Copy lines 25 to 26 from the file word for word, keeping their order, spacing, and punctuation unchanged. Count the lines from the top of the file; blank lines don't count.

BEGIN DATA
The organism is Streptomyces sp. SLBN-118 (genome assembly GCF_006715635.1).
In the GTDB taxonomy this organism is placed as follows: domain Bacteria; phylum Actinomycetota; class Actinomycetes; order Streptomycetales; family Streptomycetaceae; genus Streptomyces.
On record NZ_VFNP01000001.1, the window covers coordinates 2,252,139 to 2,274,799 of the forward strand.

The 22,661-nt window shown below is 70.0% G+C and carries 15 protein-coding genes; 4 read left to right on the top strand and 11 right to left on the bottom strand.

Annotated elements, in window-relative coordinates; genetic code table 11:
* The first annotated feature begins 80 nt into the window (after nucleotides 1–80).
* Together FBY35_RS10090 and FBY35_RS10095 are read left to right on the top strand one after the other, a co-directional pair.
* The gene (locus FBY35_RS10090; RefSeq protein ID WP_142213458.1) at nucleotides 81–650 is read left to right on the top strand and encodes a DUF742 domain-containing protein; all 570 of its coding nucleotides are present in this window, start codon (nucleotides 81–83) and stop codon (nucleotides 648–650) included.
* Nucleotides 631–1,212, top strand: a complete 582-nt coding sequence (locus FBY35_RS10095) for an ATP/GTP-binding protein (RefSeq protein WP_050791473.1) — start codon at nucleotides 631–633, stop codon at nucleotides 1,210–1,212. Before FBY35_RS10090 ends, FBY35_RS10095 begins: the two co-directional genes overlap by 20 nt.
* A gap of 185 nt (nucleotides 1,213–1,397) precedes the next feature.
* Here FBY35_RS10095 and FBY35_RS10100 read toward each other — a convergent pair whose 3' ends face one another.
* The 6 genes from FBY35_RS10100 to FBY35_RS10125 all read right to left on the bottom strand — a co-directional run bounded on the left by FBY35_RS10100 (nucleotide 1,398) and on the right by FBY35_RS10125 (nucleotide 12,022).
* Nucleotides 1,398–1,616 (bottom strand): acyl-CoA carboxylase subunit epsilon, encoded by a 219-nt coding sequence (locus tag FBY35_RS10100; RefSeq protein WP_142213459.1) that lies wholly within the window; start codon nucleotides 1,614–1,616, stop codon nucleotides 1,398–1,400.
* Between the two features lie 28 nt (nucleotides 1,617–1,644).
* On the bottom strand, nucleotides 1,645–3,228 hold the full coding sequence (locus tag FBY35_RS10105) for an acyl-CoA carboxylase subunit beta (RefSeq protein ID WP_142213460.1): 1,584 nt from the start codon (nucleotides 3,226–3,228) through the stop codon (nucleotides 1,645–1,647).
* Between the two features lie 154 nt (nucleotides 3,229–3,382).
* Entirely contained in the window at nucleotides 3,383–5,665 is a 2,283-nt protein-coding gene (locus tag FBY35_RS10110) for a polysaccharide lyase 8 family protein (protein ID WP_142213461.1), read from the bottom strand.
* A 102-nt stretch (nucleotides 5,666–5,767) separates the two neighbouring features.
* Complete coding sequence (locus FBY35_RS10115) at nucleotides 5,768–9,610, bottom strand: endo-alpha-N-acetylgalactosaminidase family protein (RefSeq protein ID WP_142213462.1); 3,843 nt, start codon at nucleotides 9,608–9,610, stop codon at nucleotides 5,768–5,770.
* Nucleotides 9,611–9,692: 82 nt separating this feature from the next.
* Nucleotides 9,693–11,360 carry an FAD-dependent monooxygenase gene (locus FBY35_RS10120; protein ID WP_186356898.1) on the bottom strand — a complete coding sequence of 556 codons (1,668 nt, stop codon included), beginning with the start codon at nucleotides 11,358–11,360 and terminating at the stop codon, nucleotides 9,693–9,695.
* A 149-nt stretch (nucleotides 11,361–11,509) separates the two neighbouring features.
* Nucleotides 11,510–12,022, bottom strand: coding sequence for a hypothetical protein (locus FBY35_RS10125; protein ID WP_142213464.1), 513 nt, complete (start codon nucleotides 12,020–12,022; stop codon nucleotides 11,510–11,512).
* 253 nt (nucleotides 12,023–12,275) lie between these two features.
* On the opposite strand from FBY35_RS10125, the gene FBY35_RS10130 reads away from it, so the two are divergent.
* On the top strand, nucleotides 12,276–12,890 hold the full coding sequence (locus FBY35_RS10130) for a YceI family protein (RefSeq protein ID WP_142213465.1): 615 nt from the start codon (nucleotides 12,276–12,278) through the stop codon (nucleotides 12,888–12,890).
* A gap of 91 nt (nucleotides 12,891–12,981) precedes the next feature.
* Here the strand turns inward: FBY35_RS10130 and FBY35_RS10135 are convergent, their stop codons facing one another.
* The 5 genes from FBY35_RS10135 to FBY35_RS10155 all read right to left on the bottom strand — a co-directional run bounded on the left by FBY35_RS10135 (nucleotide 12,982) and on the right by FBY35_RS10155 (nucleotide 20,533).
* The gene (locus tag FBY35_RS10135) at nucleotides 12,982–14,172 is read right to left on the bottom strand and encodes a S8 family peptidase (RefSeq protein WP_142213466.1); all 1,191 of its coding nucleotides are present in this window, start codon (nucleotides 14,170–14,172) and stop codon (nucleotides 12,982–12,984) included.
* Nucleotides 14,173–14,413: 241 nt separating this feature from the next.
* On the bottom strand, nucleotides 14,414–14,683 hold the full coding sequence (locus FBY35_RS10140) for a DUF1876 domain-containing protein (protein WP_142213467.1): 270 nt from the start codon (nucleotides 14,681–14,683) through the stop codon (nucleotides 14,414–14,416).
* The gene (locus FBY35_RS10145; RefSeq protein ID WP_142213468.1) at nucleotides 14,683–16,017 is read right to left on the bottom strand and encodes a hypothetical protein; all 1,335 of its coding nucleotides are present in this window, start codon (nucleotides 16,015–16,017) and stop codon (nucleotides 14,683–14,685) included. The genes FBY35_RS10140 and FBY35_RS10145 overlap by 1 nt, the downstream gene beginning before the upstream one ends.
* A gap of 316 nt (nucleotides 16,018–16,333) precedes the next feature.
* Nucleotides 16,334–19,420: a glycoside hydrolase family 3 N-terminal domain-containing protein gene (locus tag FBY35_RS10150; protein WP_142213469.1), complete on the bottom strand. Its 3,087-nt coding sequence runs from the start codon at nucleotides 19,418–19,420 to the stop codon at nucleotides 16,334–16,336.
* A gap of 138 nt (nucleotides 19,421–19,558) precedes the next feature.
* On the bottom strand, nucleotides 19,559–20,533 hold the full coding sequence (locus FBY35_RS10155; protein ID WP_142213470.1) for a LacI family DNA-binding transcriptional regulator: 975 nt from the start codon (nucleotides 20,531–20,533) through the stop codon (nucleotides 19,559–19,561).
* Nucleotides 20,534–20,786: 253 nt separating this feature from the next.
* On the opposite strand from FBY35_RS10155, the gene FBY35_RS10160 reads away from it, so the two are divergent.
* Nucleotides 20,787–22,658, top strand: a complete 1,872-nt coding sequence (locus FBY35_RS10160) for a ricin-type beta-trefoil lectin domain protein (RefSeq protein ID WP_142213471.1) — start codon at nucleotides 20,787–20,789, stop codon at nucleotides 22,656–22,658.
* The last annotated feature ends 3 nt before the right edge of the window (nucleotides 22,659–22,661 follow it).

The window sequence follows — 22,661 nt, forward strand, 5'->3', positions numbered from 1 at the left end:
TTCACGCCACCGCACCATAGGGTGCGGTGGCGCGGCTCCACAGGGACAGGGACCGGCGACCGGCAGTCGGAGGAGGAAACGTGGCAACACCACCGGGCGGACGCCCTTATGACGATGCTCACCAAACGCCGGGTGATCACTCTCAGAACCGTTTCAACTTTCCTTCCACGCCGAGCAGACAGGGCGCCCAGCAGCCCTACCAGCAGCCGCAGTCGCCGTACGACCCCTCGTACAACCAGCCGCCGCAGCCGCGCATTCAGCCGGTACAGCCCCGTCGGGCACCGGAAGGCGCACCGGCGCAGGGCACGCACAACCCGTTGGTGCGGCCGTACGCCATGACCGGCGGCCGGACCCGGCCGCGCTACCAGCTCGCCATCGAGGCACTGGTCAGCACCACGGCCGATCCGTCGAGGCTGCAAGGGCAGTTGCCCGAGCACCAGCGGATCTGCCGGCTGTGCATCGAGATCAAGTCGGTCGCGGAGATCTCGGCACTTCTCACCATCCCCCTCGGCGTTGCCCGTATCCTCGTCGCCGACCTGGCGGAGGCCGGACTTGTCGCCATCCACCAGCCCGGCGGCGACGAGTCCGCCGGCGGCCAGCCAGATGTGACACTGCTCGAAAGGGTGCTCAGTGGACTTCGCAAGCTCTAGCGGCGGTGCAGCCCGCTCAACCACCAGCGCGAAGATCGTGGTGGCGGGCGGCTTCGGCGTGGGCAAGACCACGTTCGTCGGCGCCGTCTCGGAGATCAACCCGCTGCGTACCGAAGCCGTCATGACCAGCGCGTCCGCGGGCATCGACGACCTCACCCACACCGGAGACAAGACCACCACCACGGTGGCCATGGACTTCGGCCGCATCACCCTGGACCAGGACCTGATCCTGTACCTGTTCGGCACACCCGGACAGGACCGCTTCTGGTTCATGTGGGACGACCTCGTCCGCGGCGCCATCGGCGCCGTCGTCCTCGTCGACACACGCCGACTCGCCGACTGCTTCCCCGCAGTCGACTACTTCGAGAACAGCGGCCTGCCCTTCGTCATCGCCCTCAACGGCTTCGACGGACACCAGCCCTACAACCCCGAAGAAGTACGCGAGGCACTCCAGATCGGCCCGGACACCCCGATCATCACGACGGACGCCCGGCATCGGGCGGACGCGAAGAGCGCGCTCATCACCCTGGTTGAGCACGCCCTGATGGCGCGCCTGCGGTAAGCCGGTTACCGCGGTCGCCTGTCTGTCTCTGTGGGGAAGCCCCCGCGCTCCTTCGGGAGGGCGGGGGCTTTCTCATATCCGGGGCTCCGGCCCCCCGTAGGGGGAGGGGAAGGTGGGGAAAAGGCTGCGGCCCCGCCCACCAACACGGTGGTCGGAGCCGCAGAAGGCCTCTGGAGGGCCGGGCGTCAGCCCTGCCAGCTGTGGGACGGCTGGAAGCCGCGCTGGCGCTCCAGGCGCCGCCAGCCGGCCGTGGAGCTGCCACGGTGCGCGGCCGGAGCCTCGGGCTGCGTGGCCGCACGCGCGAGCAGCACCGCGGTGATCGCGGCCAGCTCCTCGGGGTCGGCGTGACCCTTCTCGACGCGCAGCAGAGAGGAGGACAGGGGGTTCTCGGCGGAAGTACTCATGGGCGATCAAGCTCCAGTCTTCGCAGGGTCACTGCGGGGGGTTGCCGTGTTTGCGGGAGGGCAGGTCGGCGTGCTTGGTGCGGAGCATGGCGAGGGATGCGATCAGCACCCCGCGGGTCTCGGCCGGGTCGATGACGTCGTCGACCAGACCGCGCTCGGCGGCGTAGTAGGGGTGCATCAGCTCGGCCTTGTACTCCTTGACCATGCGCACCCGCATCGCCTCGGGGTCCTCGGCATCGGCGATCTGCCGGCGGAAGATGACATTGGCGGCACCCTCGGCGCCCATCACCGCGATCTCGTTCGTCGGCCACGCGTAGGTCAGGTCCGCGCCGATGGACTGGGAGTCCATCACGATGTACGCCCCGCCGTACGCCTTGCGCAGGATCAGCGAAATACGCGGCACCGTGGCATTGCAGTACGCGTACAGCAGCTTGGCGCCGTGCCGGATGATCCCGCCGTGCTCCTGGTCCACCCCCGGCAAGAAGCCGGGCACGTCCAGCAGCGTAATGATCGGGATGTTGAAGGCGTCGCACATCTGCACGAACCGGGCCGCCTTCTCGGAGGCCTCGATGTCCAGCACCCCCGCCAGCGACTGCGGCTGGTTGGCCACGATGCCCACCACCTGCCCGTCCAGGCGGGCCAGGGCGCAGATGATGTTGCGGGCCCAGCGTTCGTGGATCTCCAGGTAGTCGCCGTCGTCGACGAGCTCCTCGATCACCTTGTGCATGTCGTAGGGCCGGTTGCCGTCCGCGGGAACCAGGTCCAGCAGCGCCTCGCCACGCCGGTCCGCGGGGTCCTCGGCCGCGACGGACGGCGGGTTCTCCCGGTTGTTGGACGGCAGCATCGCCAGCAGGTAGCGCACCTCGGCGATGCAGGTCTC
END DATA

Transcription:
* On the opposite strand from FBY35_RS10125, the gene FBY35_RS10130 reads away from it, so the two are divergent.
* On the top strand, nucleotides 12,276–12,890 hold the full coding sequence (locus FBY35_RS10130) for a YceI family protein (RefSeq protein ID WP_142213465.1): 615 nt from the start codon (nucleotides 12,276–12,278) through the stop codon (nucleotides 12,888–12,890).